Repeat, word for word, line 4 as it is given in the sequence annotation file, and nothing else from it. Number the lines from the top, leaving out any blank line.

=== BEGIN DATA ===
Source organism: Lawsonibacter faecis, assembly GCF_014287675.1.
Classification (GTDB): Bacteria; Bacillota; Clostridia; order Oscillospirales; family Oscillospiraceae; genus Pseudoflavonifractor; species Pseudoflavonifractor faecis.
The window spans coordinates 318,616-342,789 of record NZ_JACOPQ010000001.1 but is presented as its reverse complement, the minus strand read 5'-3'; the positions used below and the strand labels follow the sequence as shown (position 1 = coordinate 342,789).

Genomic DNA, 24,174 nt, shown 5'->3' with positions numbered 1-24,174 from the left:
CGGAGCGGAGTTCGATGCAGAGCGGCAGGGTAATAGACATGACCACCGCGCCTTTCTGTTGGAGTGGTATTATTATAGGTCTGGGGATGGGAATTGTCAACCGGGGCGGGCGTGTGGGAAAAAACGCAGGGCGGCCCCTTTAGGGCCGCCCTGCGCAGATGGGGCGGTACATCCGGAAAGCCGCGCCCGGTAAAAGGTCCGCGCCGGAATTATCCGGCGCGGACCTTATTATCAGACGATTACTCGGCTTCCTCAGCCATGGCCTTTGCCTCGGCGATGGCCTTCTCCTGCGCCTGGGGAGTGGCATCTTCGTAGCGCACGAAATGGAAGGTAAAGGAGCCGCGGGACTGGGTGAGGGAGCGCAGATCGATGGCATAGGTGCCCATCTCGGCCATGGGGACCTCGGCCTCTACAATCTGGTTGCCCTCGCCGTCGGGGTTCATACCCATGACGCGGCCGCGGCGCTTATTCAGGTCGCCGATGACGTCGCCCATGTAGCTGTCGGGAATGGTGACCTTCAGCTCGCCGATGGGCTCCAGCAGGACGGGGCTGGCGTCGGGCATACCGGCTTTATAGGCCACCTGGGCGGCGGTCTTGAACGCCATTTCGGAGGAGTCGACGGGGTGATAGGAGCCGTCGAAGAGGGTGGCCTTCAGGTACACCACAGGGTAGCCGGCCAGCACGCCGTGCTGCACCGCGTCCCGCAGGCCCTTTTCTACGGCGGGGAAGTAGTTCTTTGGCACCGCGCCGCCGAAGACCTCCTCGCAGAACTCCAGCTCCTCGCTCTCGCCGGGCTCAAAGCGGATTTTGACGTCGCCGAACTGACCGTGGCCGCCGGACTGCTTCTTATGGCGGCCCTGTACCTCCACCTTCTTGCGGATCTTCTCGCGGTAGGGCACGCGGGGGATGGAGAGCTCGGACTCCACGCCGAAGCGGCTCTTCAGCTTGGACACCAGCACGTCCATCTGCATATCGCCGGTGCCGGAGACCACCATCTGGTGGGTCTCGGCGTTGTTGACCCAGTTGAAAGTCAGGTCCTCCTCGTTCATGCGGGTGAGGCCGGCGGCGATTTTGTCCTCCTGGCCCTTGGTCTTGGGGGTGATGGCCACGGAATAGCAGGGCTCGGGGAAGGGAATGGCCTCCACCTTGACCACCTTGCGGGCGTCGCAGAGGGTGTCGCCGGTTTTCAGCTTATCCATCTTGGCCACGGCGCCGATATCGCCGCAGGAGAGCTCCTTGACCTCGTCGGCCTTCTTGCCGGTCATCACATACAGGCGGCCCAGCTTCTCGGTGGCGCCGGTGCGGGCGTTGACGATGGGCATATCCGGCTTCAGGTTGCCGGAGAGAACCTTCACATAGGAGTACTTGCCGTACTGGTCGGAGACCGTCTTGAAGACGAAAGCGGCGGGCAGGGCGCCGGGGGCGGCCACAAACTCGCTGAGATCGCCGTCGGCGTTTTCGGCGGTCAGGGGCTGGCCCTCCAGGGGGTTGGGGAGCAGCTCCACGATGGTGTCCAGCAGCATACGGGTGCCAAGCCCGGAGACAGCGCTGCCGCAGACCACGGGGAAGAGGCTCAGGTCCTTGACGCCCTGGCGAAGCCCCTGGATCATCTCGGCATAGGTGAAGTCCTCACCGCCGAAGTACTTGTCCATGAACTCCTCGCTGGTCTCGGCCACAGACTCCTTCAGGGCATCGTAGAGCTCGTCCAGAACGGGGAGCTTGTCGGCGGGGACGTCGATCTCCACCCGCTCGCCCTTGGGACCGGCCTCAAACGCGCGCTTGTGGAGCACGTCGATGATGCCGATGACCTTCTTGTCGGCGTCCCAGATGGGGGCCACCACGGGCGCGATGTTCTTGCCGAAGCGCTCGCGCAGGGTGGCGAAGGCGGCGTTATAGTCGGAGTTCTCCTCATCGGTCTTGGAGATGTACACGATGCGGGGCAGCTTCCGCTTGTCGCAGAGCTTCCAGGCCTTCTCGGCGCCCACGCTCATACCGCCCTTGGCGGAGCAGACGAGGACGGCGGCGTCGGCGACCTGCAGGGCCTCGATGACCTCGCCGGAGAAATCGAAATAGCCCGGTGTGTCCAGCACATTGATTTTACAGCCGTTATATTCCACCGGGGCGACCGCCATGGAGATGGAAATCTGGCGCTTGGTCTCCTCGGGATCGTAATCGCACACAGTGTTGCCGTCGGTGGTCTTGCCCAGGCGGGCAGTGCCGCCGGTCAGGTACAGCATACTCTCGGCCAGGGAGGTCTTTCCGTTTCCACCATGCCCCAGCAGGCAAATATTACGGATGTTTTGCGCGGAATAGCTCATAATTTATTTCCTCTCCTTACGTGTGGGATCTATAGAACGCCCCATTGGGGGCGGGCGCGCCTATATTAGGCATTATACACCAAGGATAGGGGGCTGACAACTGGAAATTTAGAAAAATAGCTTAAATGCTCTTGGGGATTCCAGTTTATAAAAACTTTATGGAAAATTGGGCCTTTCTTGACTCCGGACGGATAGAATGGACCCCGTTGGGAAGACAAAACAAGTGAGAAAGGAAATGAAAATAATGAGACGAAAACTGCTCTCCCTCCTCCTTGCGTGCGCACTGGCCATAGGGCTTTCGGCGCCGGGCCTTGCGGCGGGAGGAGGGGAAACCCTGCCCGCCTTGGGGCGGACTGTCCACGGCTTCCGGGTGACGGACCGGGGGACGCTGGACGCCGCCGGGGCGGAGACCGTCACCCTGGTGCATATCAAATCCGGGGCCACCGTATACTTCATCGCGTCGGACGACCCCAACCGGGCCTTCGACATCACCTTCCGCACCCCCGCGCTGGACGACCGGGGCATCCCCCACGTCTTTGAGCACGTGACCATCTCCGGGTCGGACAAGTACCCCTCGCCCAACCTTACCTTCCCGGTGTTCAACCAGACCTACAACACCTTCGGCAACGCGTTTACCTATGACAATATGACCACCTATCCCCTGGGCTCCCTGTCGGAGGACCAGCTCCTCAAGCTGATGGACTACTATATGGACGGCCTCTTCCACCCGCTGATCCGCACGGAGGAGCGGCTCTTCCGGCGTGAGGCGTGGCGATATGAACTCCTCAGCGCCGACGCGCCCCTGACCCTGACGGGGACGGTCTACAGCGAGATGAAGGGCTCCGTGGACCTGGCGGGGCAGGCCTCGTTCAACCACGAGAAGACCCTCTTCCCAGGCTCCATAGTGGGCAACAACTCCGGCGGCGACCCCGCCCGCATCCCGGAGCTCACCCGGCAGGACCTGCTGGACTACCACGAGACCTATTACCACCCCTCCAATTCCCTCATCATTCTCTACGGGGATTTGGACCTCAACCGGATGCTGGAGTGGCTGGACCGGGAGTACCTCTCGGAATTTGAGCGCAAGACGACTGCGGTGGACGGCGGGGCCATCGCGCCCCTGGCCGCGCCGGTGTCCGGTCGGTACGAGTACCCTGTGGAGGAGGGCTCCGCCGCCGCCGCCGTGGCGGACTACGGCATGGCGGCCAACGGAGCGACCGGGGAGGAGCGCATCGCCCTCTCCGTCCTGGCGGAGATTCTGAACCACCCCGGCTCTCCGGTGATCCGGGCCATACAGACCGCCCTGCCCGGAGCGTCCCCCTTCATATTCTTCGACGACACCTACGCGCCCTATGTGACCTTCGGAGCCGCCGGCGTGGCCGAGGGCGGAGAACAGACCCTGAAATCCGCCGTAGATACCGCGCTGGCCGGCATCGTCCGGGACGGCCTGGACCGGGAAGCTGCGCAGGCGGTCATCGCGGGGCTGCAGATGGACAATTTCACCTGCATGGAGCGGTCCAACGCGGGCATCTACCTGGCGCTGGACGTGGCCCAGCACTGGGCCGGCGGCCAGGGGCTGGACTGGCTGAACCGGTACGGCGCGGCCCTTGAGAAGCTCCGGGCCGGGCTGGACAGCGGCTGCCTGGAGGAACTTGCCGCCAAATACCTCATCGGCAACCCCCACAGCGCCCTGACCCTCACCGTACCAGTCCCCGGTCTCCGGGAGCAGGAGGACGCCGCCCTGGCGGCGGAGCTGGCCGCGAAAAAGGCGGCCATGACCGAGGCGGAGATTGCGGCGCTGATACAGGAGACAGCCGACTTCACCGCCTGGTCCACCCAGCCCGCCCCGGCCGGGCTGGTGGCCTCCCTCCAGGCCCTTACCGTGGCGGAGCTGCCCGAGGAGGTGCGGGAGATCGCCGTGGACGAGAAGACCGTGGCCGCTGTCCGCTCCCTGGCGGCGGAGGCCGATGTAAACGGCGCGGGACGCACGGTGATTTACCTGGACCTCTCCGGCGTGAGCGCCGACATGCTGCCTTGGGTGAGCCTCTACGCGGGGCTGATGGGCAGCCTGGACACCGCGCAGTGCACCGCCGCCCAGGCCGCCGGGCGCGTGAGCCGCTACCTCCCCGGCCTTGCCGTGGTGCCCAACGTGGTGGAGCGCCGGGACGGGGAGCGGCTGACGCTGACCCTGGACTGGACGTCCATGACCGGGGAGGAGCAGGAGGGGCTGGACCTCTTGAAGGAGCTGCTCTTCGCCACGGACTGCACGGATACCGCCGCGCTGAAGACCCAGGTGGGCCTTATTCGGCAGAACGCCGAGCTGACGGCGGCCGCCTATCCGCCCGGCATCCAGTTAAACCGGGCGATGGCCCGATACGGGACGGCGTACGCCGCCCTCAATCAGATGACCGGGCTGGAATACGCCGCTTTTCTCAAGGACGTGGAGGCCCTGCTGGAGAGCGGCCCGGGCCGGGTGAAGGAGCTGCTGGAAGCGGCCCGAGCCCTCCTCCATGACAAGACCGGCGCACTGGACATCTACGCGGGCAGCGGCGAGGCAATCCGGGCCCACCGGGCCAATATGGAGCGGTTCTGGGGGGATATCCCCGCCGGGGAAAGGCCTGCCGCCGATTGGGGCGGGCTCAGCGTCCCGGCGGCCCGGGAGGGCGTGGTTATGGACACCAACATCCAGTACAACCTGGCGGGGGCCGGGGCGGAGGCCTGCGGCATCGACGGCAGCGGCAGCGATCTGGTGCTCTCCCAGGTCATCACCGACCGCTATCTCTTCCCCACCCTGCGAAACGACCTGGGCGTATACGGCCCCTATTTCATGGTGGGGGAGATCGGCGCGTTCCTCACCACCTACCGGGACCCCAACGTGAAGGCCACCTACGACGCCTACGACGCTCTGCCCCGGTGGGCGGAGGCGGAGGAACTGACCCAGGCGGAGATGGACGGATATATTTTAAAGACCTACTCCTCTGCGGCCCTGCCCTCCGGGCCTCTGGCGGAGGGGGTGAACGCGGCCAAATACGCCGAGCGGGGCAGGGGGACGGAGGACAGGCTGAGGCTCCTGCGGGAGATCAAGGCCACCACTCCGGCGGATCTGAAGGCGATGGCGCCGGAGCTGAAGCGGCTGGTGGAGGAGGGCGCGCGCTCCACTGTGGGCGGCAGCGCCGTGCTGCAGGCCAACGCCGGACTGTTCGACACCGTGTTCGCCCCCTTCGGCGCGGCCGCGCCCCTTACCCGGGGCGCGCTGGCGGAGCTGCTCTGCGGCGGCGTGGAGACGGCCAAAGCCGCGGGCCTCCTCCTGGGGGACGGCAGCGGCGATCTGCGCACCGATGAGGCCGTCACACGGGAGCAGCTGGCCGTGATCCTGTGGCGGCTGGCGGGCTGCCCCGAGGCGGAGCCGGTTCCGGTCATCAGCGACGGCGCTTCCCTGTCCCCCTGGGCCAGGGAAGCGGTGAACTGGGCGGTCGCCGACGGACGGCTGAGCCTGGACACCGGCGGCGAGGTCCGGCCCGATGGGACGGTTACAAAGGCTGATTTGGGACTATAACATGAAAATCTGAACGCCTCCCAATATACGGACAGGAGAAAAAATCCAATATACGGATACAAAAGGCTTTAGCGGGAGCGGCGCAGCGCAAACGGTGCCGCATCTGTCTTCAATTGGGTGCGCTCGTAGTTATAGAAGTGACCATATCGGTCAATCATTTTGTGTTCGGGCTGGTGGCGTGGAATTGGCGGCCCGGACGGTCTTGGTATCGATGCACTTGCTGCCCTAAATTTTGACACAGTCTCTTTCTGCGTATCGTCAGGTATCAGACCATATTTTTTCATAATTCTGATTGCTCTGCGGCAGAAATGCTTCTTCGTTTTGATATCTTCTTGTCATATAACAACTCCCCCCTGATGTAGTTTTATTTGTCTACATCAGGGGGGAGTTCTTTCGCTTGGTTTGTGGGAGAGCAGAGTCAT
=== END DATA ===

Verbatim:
Genomic DNA, 24,174 nt, shown 5'->3' with positions numbered 1-24,174 from the left: